burrows in the earth like the rabbit, with numerous out-
lets close together, and mostly near roads. It lives in
families, and consumes the grass in its neighbourhood.
It is not unfrequently met with in gardens, where it
causes great havoc, still oftener in sown fields. It only
goes about during the twilight, and never far from its
burrow. Its length varies from twenty to twenty-five
pouces, without including the tail ; its body is thick-set, head
fat and chubby, ear large, eye large, muzzle blunt and
shaggy ; it has the mouth and teeth of the hare. The fore-
quarters are much higher than the hind-quarters. It has
long and very stiff bristles in place of moustaches. The
flesh of this animal is very white and very tender, but very
insipid, yet good eating when well seasoned.

Note B. — Gnayu-u cCAzara-. Cervus compestris of F.
Cuvier. A kind of roebuck, differing from the European
species by its white throat.

374 NOTES.

Note C. — The ceton, mamouel ceton, or careux ceton, is a
gigantic kind of thistle, to which the Indians give one or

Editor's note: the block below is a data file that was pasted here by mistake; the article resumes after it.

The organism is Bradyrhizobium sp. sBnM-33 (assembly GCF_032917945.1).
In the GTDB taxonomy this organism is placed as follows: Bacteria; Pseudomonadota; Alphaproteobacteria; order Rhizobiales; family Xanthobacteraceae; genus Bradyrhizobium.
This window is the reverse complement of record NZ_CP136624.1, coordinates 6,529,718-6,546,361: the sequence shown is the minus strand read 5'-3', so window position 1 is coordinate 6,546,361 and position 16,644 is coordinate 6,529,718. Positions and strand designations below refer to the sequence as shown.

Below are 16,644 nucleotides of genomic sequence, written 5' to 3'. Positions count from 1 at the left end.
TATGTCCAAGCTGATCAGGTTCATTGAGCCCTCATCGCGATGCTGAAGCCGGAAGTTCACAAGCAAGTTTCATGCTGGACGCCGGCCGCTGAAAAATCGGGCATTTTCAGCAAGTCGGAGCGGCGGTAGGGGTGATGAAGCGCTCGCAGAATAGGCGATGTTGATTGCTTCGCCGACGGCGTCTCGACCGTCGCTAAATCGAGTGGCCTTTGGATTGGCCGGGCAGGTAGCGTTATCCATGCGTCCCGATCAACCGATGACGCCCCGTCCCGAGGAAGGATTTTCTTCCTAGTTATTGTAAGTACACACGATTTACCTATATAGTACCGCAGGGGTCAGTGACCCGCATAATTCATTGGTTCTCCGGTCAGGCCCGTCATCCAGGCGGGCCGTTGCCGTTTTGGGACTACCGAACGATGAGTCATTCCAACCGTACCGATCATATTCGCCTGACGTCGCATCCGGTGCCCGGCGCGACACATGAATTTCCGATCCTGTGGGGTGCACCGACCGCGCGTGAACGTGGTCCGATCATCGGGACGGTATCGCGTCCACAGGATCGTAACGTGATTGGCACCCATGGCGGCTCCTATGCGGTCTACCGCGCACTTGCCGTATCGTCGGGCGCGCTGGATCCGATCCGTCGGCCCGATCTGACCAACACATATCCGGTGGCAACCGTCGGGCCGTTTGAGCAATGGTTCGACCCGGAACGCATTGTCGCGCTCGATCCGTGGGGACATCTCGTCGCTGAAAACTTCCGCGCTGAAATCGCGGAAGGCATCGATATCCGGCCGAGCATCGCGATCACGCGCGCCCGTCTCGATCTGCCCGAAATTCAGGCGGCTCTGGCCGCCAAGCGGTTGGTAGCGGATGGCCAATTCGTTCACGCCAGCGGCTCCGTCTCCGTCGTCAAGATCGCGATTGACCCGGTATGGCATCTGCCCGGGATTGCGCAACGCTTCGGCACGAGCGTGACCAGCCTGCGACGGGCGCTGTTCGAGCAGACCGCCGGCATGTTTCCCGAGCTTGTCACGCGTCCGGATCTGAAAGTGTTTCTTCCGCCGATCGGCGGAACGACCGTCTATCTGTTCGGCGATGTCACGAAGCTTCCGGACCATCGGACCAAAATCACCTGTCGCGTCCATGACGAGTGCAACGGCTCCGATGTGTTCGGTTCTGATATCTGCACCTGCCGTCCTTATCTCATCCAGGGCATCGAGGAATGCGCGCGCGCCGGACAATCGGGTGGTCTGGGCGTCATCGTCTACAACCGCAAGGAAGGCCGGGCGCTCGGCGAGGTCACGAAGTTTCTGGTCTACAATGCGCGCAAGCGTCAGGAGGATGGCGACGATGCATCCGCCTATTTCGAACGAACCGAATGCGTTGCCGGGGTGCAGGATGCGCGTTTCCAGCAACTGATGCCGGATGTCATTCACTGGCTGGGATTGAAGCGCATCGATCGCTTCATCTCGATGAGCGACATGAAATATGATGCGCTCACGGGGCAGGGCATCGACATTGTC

other of these names, according as it is green or dry.
Green, they call it careux ceton ; dry, mamouel ceton.

This thistle, very common in certain parts, where it
grows with great rapidity, differs entirely from that which
is known in France. It has a round and very upright stem,
often attaining a height of over two metres, the diameter
varying from one to two, and even to two and a half pouces.
It is armed, so to speak, throughout its length with long
narrow leaves, forming sharp angles, and bristling with a
great quantity of spines. The top of the stem is crowned
by a mass of small leaves looking like a ball.

The Indians are generally very fond of this plant, which,
when quite young, is of great service in the preparation of
certain dishes, such as : 1st. Tchaffis- ceton, a mixture of